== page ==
Monthly Archives: October 2014

Coding for the Classroom with Meteor Series: ImageShare

When I visited Meteor headquarters for their monthly DevShop, I gave a lightning talk on my use of the Meteor framework for developing tools that helped me do my job as a teacher. Both during and after my talk, I was asked how I thought I could help other teachers learn to do what I had done. I pledged at the time that it was my goal to make some videos and tutorials about how to use it for classroom specific applications. Since then, I've had some ideas for what I might do.

When I asked idea-man Dan Meyer what he thought the first project should be, the response came back surprisingly quick:

As usual, Dan's expectations were high. I was waiting for Meteor to release its 1.0 version before getting started, so when that happened this week, I hit the books interwebs hard to figure out how to make the response viewer a reality with Meteor.

Thankfully, it actually came together quite quickly. This is an amazing testament to the power that the Meteor framework has for minimizing the idea-to-app lifecycle, and making it easy to get these tools in the hands of teachers.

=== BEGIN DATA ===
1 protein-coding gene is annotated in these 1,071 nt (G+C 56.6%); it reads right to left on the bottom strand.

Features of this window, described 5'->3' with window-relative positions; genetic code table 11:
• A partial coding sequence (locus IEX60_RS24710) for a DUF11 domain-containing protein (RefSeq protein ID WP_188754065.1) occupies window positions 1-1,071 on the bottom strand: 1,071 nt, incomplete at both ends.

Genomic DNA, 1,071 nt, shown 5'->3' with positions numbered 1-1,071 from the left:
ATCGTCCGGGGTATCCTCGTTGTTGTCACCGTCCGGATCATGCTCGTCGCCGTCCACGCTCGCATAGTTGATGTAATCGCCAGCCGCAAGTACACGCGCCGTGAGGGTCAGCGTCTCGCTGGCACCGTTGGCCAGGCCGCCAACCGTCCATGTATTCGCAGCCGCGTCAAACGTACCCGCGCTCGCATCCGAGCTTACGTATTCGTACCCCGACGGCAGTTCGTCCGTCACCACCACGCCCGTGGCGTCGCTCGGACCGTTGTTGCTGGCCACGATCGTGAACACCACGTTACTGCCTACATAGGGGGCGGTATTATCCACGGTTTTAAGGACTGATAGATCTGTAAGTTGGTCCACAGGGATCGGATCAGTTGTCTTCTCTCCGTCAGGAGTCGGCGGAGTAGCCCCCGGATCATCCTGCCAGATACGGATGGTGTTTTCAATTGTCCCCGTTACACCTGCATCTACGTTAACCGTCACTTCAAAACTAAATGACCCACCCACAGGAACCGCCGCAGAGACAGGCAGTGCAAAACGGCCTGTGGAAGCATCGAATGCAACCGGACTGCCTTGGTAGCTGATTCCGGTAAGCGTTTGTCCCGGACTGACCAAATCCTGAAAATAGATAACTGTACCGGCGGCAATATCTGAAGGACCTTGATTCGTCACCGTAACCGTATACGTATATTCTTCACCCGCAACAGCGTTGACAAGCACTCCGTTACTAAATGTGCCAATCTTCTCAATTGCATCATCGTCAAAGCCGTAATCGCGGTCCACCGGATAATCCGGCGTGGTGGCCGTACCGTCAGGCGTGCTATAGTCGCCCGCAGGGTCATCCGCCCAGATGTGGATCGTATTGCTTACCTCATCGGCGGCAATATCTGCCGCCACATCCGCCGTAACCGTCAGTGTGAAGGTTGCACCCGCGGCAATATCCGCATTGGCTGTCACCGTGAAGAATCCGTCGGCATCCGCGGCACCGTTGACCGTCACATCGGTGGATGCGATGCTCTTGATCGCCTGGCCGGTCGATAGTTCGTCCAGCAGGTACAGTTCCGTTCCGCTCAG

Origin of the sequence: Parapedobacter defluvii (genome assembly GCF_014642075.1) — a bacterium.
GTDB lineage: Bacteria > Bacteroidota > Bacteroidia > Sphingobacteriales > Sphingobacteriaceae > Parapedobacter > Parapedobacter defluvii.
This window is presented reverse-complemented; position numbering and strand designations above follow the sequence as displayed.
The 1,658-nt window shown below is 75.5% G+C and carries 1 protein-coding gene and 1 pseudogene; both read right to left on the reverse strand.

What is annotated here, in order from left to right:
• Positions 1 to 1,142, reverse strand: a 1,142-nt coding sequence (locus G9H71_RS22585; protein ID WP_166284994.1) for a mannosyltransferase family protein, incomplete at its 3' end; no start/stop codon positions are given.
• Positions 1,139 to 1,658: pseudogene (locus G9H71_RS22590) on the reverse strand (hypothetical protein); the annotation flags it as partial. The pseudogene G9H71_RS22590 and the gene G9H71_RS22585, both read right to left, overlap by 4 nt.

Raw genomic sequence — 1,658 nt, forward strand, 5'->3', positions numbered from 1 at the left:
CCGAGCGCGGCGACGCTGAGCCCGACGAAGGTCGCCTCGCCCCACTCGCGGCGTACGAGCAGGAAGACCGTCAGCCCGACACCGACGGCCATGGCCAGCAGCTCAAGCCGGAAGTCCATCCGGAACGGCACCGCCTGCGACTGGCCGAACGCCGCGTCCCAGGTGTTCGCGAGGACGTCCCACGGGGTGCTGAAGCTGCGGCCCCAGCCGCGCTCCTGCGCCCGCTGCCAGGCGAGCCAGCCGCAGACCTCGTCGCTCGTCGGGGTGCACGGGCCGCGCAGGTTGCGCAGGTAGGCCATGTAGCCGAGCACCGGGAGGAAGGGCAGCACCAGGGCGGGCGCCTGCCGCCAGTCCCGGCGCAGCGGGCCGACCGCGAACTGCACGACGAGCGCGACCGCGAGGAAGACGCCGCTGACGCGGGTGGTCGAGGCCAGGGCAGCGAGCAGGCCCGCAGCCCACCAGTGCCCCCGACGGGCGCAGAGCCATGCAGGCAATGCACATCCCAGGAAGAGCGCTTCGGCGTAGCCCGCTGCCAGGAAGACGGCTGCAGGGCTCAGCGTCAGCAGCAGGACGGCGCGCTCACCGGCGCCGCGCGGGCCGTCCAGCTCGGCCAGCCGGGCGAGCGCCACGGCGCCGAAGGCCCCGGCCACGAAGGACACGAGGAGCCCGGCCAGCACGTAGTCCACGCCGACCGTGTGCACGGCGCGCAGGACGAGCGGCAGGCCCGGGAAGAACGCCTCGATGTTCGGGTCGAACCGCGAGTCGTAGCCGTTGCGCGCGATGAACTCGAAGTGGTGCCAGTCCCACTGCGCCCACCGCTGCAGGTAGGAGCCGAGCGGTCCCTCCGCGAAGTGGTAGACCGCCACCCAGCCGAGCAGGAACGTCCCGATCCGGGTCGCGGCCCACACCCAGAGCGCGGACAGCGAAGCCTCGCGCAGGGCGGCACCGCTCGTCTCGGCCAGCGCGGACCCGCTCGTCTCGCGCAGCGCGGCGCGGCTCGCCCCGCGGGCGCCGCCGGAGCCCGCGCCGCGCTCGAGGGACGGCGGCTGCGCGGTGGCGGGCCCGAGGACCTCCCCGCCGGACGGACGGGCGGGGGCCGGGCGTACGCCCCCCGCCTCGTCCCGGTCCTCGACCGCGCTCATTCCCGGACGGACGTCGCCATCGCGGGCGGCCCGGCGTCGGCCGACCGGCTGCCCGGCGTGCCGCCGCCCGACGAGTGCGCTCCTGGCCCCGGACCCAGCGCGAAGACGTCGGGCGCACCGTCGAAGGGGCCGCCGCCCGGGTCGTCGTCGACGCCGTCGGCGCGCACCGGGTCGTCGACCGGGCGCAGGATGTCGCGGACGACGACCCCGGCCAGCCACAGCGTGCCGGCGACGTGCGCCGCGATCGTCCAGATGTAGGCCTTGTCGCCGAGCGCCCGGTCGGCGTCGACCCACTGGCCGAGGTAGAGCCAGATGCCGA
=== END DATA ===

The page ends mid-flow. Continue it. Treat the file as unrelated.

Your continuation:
You can check out my 26 minute tutorial video below. I made it almost real-time (minus some edited video flubs) to show how quick it is to get started.

I have also included the files that I made in the tutorial on Github here:

Take a look and let me know what you think. I would like to do others if there are requests for teaching-related apps out there. Keep me posted on what you would like to see.

Computational Thinking in Teaching and Learning (Re-post)

A modified version of this post appeared on the Techsmith Blog here and in their quarterly newsletter, the Learning lounge. I appreciate their interest in my perspective. I hope to continue this important discussion here with my readers.

The idea of computational thinking has radically changed my approach to teaching over the past few years. This term, first coined by Jeanette Wing, a professor of computer science at Carnegie Mellon University, refers to several key ideas of thinking that are essential to computer science. The paper clearly identifies the reality that there are some tasks that computers do extremely well, and others that are better suited to the human brain. Traditionally, computer scientists have worked to outsource the calculating, organizing, searching, and processing work for task X to a computer so that they can focus on the more complex, challenging, and engaging aspects of the same task. According to Wing, one of the most essential skills we should develop in students is sorting tasks into these two groups.